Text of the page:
BAGHDAD – A court Tuesday postponed the trial of a journalist who hurled his shoes at President George W. Bush in anger over the U.S. invasion and occupation of Iraq, an act of protest that made him an international celebrity.
The court's decision to review the charges against Muntadhar al-Zeidi comes as Iraq prepares after nearly six years to end America's costly grip over the country and give U.S. troops three years to pack up and leave.
Thursday will also see the official handover of the most potent symbol of U.S. occupation, when Iraq takes formal control of the Green Zone — a heavily fortified enclave surrounded by cement walls that extends over 4 square miles of downtown Baghdad and encompasses the U.S. Embassy and the seat of the Iraqi government.
But in the most telling sign of the changes that are sweeping over Iraq, Tuesday's second anniversary of Saddam Hussein's hanging went by almost unnoticed — a near-forgotten footnote in a war that has claimed the lives of more than 4,200 Americans and tens of thousands of Iraqis.
The anniversary was not even marked in Saddam's hometown of Tikrit, where the insurgency quickly took hold after the 2003 U.S.-led invasion.
The trial of al-Zeidi was to begin Wednesday on charges of assaulting a foreign leader, which his defense team said carried a maximum sentence of 15 years. But a spokesman for Iraq's Higher Judicial Council, Abdul-Sattar Bayrkdar, told The Associated Press it was postponed pending an appellate court ruling on whether the charges should be reduced to simply insulting Bush.
The Iraqi journalist threw his shoes at Bush during a Dec. 14 joint news conference with Prime Minister Nouri al-Maliki. Thousands demonstrated for al-Zeidi's release and hailed his gesture.
Two of al-Zeidi's lawyers said they hoped the reduced charges, which carry a maximum sentence of three years, would allow al-Zeidi to be released on bail. No date was set for the appellate court ruling.
"There is a difference between assault and insult; al-Zeidi wanted to express his objection to the occupation. So the case is within the context of an insult and not an intention to kill," his lawyer Diaa al-Saadi told the AP.
First lady Laura Bush said Sunday that she thinks people should view the incident as an "assault."
The case transformed al-Zeidi from a little-known TV journalist into an international celebrity for defying Bush, but it also embarrassed al-Maliki who was standing next to the president when the shoes were thrown.
Last week, al-Maliki sought to undermine the journalist's popularity by saying he had confessed that the mastermind of the attack was a militant known for slitting his victims' throats.
Al-Maliki said that in a letter of apology to him, al-Zeidi wrote that a known militant had induced him to throw the shoes. The alleged instigator has never been identified and neither al-Maliki nor any of his officials have provided a further explanation. The letter was not made public.
The journalist's family denied the claim and alleged that al-Zeidi was tortured into writing the letter.
His act and the ensuing uproar over his custody and alleged abuse in detention come at a time when Iraq is preparing to end the occupation he was protesting. Starting Thursday, the 146,000 U.S. forces in Iraq will be operating under a new security agreement that gives Iraqi authorities a role in approving and overseeing American military operations.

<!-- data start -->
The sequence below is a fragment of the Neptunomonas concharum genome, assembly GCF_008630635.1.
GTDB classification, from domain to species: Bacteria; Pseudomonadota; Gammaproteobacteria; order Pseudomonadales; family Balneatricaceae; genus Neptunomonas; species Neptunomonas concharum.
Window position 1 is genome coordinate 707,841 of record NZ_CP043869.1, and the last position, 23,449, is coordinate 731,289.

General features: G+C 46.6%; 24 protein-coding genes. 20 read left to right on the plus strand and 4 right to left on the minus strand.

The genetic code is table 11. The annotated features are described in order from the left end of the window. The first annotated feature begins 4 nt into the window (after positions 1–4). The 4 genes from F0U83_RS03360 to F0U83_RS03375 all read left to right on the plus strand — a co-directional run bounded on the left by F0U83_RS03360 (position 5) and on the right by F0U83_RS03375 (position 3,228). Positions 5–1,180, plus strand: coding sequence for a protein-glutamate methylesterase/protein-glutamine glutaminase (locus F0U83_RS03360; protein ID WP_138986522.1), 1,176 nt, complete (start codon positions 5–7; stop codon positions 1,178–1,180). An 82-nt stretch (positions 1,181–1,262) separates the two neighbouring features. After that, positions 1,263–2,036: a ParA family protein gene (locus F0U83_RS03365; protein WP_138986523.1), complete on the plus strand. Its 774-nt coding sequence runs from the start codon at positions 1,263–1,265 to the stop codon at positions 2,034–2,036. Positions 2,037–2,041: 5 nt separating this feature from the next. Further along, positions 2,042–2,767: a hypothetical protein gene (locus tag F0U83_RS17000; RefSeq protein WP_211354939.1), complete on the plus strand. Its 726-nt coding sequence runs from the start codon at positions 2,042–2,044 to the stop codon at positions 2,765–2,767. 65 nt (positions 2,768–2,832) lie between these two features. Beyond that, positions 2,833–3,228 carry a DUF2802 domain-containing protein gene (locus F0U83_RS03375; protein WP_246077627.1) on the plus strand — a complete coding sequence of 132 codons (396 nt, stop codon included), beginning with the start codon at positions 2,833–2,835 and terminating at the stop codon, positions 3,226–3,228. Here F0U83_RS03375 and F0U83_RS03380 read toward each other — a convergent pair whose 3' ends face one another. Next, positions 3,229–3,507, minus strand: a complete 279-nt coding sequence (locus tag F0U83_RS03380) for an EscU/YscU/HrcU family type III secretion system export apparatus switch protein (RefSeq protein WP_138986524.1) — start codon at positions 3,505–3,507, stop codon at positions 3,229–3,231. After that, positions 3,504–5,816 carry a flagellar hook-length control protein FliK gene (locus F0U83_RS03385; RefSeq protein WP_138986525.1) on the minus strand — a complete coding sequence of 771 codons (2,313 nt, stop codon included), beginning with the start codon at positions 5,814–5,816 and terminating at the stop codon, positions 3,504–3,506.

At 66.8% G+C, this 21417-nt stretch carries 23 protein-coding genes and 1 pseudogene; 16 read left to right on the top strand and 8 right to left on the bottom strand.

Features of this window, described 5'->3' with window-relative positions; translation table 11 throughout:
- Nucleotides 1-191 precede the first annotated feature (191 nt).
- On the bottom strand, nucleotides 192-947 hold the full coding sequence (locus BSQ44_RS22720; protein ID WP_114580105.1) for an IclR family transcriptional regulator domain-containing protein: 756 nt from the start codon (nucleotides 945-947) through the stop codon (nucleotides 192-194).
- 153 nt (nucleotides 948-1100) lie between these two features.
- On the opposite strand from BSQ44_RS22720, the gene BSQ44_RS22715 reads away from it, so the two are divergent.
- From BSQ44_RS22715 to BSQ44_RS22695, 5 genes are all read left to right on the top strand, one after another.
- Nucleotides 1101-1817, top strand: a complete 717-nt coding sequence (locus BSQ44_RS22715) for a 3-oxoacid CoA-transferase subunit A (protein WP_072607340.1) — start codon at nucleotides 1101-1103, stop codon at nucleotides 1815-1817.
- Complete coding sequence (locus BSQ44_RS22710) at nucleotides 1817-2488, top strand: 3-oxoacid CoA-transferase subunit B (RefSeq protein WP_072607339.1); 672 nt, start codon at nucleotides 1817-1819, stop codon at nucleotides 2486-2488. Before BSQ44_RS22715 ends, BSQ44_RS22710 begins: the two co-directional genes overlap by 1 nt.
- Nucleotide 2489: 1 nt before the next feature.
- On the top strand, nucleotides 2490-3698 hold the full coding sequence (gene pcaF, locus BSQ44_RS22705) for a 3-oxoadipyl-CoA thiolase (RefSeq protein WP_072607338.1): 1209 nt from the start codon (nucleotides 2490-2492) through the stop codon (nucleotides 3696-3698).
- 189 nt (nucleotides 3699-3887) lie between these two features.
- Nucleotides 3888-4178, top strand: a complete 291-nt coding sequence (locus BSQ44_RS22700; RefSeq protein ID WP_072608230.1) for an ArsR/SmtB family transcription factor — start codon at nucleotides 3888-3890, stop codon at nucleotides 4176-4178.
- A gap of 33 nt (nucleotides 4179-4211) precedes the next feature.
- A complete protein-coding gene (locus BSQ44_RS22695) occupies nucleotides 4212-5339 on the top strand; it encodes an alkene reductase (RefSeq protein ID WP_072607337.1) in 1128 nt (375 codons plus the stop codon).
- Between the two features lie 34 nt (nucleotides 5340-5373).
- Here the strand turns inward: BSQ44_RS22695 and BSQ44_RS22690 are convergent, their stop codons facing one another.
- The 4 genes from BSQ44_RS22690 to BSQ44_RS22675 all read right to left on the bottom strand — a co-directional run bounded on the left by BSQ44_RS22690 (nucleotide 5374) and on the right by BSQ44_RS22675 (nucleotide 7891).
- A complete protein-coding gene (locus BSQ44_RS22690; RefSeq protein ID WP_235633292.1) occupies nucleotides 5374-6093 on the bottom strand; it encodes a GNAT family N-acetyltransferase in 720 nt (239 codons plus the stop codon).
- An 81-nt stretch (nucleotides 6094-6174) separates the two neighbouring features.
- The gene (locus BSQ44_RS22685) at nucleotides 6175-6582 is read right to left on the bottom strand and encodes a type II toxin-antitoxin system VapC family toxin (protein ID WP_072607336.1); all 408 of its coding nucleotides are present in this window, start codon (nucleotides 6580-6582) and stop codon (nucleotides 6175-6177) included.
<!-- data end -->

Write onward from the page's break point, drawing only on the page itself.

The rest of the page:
The new pact also requires that U.S. troops withdraw from Baghdad and other cities by the end of June and leave the country entirely by Jan. 1, 2012.
The changes are made more easy by the sharp decline in violence around Iraq. The drop is mostly attributed to an inflow of thousands of U.S. troops into Iraq two years ago, a decision by mostly Sunni tribesmen to switch allegiances away from al-Qaida in Iraq and a campaign to dampen militant Shiite extremists.
Although the years following the invasion were marked by daily acts of violence that killed untold thousands of Iraqis, the U.S. military said recently that attacks have dropped from 180 a day in 2007 to about 10 a day in 2008. They have said the murder rate had declined to below prewar levels, about one per 100,000 people.
Also Tuesday, the U.S. military said control of about 20,000 mostly Sunni volunteers — many of them former insurgents — in four provinces, including the troubled Diyala region where troops continue to fight al-Qaida and other insurgents, would be handed over to the Iraqi government on Thursday.
About 100,000 joined forces with the U.S. two years ago and were perhaps the most significant factor in turning the tide against al-Qaida in Iraq.
The U.S. military managed and paid the volunteers, but began handing over control of the groups to the Iraqi government in October. The Iraqi government has promised to absorb 20 percent of the volunteers into its security forces and pay the rest until it can find them civilian jobs.
The groups have been a key factor in helping reduce violence in the past two years, but the movement has been slower to take hold in Diyala, an ethnically and religiously diverse province where the insurgency remains entrenched despite recent setbacks. There are fears the movement could also turn against the government if they are not satisfied.
"That's where we have had some tension, more tension than other places, between the Sons of Iraq and U.S. forces," Gen. Ray Odierno told AP recently. "We're monitoring and watching very closely."
Odierno said ultimately the success of the transition will depend on the Iraq government finding "honorable employment" for the Sunni volunteers.